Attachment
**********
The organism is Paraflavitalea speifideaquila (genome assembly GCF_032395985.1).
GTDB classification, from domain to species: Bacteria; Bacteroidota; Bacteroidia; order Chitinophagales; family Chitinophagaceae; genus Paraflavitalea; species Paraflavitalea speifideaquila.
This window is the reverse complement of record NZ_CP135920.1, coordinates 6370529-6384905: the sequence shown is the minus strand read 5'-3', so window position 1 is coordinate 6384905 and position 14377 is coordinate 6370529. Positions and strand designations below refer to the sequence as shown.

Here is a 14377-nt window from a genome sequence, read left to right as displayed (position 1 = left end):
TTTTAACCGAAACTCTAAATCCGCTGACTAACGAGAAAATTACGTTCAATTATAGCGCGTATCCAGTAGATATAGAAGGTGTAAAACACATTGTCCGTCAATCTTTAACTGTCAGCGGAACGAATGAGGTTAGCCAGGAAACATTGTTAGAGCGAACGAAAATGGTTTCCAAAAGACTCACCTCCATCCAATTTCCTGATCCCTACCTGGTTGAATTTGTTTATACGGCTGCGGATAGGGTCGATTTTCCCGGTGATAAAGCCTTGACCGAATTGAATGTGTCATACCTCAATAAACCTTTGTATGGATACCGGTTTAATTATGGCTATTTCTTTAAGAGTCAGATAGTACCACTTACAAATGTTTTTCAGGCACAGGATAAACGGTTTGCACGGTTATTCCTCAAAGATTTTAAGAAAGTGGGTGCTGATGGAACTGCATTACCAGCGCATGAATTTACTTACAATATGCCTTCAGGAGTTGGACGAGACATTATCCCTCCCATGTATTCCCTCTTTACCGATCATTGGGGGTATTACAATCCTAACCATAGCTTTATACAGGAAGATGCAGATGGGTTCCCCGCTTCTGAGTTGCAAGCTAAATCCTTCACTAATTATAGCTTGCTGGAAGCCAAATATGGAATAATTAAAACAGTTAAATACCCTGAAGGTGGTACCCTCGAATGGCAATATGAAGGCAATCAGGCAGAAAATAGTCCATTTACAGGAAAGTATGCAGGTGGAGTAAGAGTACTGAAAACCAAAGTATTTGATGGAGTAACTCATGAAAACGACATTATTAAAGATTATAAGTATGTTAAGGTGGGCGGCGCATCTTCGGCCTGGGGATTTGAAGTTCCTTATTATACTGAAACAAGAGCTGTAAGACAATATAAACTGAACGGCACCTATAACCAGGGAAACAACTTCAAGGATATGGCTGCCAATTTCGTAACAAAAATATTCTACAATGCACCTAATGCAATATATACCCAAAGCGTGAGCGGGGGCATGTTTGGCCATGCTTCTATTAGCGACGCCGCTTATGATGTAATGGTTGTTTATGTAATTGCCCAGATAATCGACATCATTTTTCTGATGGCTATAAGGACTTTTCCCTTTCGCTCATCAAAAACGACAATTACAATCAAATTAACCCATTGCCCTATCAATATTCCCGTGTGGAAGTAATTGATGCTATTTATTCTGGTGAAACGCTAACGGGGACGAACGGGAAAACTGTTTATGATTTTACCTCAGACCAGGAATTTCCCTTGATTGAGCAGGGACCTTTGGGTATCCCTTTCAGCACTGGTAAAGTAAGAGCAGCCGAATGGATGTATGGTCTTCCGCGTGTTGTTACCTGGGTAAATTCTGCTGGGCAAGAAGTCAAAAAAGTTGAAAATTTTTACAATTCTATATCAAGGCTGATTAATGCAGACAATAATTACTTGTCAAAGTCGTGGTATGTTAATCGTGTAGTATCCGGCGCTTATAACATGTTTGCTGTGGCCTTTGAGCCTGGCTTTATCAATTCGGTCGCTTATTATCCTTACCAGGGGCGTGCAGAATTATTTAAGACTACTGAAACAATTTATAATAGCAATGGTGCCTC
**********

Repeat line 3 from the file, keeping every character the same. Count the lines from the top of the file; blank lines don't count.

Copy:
This window is the reverse complement of record NZ_CP135920.1, coordinates 6370529-6384905: the sequence shown is the minus strand read 5'-3', so window position 1 is coordinate 6384905 and position 14377 is coordinate 6370529. Positions and strand designations below refer to the sequence as shown.